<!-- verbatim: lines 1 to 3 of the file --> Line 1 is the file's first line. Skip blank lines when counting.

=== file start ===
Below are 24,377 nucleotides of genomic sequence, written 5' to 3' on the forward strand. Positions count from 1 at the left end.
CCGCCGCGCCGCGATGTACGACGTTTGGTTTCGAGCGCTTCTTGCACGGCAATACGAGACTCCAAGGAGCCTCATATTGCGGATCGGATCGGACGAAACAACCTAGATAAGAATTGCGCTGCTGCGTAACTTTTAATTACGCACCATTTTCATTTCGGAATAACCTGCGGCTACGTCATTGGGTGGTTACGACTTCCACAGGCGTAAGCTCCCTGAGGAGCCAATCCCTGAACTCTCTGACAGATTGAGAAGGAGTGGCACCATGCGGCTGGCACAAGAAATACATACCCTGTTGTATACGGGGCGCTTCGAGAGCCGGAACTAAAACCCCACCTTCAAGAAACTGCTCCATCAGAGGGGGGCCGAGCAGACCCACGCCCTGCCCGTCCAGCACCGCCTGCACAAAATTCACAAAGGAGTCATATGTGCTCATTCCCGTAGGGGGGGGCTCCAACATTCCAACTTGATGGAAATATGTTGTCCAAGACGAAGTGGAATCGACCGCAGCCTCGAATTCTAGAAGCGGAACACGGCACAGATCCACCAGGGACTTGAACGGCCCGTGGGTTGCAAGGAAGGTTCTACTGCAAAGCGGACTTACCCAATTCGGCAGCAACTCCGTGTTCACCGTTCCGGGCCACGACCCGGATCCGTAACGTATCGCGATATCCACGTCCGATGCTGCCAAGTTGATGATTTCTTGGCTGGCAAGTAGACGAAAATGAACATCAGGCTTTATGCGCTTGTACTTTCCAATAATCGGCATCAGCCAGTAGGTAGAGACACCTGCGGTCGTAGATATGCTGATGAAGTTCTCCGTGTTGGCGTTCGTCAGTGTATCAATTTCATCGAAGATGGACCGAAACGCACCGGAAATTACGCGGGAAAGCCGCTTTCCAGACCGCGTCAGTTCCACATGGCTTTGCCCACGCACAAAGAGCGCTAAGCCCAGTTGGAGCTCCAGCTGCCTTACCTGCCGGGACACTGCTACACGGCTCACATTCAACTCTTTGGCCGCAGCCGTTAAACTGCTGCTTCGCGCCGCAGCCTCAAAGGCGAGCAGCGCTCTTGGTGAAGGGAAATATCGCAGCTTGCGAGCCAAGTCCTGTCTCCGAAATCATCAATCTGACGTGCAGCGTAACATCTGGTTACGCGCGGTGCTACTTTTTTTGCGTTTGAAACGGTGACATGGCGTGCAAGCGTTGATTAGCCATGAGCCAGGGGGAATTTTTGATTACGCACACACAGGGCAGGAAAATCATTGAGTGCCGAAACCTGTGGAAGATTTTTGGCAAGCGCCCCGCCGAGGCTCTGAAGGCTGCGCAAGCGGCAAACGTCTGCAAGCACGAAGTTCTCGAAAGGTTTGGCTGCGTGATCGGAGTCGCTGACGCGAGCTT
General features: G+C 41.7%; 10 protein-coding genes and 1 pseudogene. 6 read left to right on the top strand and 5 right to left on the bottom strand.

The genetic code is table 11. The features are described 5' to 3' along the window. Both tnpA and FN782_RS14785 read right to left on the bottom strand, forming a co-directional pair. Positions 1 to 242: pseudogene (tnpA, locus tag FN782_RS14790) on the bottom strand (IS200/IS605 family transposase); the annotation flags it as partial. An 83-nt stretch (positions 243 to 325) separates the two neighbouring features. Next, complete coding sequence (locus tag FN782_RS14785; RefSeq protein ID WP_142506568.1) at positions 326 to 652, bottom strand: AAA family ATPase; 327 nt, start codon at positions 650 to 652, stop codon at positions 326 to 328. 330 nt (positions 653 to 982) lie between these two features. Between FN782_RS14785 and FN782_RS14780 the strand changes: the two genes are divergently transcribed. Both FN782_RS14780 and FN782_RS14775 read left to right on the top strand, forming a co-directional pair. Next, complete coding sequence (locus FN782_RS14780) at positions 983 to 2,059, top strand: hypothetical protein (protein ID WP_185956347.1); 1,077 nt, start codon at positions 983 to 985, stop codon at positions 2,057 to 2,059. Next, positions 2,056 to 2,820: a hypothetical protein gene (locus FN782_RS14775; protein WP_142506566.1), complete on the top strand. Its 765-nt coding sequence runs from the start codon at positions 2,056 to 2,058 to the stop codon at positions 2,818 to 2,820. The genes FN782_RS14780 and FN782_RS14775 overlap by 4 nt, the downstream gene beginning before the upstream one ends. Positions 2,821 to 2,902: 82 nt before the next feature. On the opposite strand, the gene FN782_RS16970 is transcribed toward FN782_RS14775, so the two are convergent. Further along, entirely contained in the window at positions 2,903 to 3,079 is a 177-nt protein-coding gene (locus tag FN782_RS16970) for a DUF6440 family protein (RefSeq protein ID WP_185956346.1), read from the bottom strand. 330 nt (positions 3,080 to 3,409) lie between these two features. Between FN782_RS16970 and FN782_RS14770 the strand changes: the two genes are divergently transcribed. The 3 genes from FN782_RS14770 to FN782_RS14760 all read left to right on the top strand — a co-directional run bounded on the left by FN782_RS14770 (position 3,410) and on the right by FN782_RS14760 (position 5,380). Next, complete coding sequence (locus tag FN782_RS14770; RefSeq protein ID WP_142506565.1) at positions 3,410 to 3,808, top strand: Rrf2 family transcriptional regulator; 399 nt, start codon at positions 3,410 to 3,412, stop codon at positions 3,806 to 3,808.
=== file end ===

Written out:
Below are 24,377 nucleotides of genomic sequence, written 5' to 3' on the forward strand. Positions count from 1 at the left end.
CCGCCGCGCCGCGATGTACGACGTTTGGTTTCGAGCGCTTCTTGCACGGCAATACGAGACTCCAAGGAGCCTCATATTGCGGATCGGATCGGACGAAACAACCTAGATAAGAATTGCGCTGCTGCGTAACTTTTAATTACGCACCATTTTCATTTCGGAATAACCTGCGGCTACGTCATTGGGTGGTTACGACTTCCACAGGCGTAAGCTCCCTGAGGAGCCAATCCCTGAACTCTCTGACAGATTGAGAAGGAGTGGCACCATGCGGCTGGCACAAGAAATACATACCCTGTTGTATACGGGGCGCTTCGAGAGCCGGAACTAAAACCCCACCTTCAAGAAACTGCTCCATCAGAGGGGGGCCGAGCAGACCCACGCCCTGCCCGTCCAGCACCGCCTGCACAAAATTCACAAAGGAGTCATATGTGCTCATTCCCGTAGGGGGGGGCTCCAACATTCCAACTTGATGGAAATATGTTGTCCAAGACGAAGTGGAATCGACCGCAGCCTCGAATTCTAGAAGCGGAACACGGCACAGATCCACCAGGGACTTGAACGGCCCGTGGGTTGCAAGGAAGGTTCTACTGCAAAGCGGACTTACCCAATTCGGCAGCAACTCCGTGTTCACCGTTCCGGGCCACGACCCGGATCCGTAACGTATCGCGATATCCACGTCCGATGCTGCCAAGTTGATGATTTCTTGGCTGGCAAGTAGACGAAAATGAACATCAGGCTTTATGCGCTTGTACTTTCCAATAATCGGCATCAGCCAGTAGGTAGAGACACCTGCGGTCGTAGATATGCTGATGAAGTTCTCCGTGTTGGCGTTCGTCAGTGTATCAATTTCATCGAAGATGGACCGAAACGCACCGGAAATTACGCGGGAAAGCCGCTTTCCAGACCGCGTCAGTTCCACATGGCTTTGCCCACGCACAAAGAGCGCTAAGCCCAGTTGGAGCTCCAGCTGCCTTACCTGCCGGGACACTGCTACACGGCTCACATTCAACTCTTTGGCCGCAGCCGTTAAACTGCTGCTTCGCGCCGCAGCCTCAAAGGCGAGCAGCGCTCTTGGTGAAGGGAAATATCGCAGCTTGCGAGCCAAGTCCTGTCTCCGAAATCATCAATCTGACGTGCAGCGTAACATCTGGTTACGCGCGGTGCTACTTTTTTTGCGTTTGAAACGGTGACATGGCGTGCAAGCGTTGATTAGCCATGAGCCAGGGGGAATTTTTGATTACGCACACACAGGGCAGGAAAATCATTGAGTGCCGAAACCTGTGGAAGATTTTTGGCAAGCGCCCCGCCGAGGCTCTGAAGGCTGCGCAAGCGGCAAACGTCTGCAAGCACGAAGTTCTCGAAAGGTTTGGCTGCGTGATCGGAGTCGCTGACGCGAGCTT
General features: G+C 41.7%; 10 protein-coding genes and 1 pseudogene. 6 read left to right on the top strand and 5 right to left on the bottom strand.